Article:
Getting the opportunity to see their work displayed in a gallery beside the works of famous artists is really exciting and inspiring, and it shows that having artwork in a gallery is not an unattainable thing. -Cassidy Letourneau 
Showcasing young artists is important because it is impossible for any artist (or scientist, philosopher, political thinker, etc.) to create work in a vacuum. So often, galleries do not want to take a chance on an ‘unknown’ and this can make it very difficult for burgeoning artists to cultivate a network upon which they can rely to explore their interests. – Connor Walker 
By giving the chance to young artists to promote their work, you are allowing them to put themselves out there, even though it might be scary, and to gain confidence in their ability. – Olivia Thomson 


I think one of our biggest successes was the recognition that youth artists gained through the event. Countless people from the community expressed how impressed and surprised they were at the level of talent and proceeded to buy artists’ work and support them. The Beaverbrook Art Gallery also realized how much of a success it was and how important it was to encourage youth artists and want to work with my team and I to make Youth for Youth Art a collective or reoccurring program for youth artists. We also had board members from the Fredericton Art Alliance and local artist collective, Capital Artists, express their interest in displaying the works of more youth artists, or catering more programs towards showcasing them. I thought this was a huge success because at the beginning of the event many of the artists were expressing how it was hard for them to get opportunities as youth, and after the event these opportunities came there way. It is another step forward in gaining recognition as youth artists. 


I learned a lot through the whole process the project. One was that no matter how much extensive planning you do, you always have to be ready for things to not go the way you planned or issues that you had not thought of to pop up. When I was planning for the event and supplies, I had to buy, I really thought I had covered everything; but once I had seen the venue, I realized that I needed many more things. For this reason, my team and I were running to different stores up until 2 hours before the event to get supplies. Another lesson I learned was how important it is to have a team around you that you trust and that will help you. When I first started the project, I did not think I would need that many volunteers and that I would be able to do it mostly myself, but I quickly realized that I would need the help of others to work efficiently and in a timely manner. I also learned about the importance of risk management and anticipation. There were many risks involved, such as not having enough attendees, artists not dropping off work in time, and not having enough space for the artwork. I anticipated all these risks, and realized the importance of having plans in order to mitigate them.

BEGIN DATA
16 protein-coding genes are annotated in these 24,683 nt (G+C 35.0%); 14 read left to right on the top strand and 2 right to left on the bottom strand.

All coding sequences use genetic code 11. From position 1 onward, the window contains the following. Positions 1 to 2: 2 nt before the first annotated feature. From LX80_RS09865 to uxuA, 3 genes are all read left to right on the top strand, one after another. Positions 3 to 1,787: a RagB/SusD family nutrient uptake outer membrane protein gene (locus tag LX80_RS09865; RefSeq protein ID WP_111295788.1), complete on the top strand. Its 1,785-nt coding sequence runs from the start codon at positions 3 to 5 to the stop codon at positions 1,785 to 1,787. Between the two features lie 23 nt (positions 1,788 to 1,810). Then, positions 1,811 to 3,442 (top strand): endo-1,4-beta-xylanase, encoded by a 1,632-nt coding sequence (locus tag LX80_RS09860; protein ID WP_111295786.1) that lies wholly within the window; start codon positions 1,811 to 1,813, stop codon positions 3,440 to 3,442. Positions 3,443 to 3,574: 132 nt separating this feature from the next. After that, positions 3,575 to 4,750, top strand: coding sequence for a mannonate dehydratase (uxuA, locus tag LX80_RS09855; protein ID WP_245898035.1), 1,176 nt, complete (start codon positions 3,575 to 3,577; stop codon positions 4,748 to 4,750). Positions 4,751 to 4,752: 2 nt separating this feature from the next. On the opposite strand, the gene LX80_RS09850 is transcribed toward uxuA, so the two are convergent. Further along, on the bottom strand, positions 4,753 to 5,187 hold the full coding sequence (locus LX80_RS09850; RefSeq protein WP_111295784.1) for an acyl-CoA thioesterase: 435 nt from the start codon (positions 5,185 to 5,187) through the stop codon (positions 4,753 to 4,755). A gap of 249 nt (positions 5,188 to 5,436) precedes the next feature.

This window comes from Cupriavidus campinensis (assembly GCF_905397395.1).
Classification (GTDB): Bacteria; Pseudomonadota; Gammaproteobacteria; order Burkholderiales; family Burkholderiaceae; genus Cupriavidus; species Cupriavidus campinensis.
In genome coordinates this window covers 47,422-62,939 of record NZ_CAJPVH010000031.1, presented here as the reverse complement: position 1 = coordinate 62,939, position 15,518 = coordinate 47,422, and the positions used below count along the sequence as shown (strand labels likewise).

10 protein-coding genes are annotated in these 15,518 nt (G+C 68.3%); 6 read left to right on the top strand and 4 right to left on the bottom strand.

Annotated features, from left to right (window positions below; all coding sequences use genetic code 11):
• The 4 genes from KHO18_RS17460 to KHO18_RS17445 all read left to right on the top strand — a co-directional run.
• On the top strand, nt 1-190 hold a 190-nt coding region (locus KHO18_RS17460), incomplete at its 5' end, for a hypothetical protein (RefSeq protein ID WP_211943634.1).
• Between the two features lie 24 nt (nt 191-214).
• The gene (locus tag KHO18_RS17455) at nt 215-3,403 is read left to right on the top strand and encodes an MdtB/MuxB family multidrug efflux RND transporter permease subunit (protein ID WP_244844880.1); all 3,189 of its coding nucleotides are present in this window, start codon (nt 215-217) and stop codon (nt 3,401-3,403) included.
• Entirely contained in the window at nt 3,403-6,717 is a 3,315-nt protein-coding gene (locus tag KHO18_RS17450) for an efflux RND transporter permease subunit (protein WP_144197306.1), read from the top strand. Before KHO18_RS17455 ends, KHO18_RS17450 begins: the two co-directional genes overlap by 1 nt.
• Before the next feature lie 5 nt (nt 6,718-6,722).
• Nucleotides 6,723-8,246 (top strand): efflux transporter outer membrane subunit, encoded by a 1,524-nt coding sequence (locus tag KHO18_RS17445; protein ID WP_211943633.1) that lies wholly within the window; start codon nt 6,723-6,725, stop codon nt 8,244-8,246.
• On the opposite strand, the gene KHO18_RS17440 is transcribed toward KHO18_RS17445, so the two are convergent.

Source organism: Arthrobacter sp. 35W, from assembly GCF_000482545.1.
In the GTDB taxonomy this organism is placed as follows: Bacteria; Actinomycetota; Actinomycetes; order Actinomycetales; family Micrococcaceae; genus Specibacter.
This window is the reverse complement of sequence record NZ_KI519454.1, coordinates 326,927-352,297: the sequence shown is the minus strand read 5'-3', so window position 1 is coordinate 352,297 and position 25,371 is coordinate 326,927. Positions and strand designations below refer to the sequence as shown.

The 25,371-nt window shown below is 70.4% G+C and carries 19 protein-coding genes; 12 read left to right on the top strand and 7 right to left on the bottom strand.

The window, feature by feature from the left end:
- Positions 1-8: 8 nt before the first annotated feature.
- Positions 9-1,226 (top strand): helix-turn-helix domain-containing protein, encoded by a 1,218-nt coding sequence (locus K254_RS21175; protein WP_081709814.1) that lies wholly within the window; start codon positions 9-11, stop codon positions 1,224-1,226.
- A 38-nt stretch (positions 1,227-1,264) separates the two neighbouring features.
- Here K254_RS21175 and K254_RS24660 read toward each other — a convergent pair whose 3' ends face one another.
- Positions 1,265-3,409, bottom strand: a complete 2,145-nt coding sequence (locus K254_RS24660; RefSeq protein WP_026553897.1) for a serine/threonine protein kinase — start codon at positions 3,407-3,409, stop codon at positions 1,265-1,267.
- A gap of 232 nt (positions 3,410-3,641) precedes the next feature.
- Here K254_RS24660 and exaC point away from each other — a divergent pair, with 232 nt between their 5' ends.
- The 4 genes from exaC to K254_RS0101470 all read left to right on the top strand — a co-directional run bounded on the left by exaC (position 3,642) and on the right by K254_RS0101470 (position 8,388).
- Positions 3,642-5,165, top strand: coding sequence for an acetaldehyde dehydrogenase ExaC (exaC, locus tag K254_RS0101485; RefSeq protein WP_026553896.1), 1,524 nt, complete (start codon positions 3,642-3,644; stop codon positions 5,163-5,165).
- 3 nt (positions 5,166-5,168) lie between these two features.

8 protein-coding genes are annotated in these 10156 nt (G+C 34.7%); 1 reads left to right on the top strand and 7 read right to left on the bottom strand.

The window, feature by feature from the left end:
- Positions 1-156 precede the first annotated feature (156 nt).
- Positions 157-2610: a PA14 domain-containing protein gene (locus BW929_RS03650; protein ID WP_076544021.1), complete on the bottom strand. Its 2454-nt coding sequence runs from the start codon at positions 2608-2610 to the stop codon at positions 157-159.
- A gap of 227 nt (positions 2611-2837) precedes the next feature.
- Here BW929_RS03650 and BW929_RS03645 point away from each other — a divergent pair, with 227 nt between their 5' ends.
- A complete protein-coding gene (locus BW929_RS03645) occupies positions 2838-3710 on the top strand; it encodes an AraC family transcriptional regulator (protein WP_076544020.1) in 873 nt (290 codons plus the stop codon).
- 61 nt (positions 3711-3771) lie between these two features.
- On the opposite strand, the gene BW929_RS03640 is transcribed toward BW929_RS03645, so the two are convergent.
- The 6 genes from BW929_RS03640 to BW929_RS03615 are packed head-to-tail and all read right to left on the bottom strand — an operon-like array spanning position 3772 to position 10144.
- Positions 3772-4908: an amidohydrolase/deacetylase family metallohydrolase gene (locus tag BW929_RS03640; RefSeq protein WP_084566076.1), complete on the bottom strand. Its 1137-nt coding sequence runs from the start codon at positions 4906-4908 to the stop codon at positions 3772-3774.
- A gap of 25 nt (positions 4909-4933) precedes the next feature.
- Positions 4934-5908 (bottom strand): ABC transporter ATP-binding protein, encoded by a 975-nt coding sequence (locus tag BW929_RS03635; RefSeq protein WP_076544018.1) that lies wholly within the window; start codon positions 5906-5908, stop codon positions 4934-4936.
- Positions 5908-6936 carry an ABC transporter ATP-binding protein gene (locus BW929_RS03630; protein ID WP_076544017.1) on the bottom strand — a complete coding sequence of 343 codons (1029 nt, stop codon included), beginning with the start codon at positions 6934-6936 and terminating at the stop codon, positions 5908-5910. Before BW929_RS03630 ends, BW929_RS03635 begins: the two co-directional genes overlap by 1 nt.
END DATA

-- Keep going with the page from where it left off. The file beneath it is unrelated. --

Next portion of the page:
If I was to start my project today, I would be firmer with any stakeholders regarding deadlines, and also get more contact information for everyone. I found myself getting frustrated because I contacted everyone through email, and people were taking sometimes weeks to answer me. This became difficult when the deadlines I had given the artists were not met because they did not see or respond to the email in time. A lot of my time was spent reminding people of the deadlines or chasing after a response. When it got closer to the date of the event, I gave the artists my cell phone and they were able to text me, This was way easier and less stressful for me because whenever I needed information from the artists I texted them and usually go a response within a day. I would have saved lot of time if I had also been contacting everyone by phone from the beginning.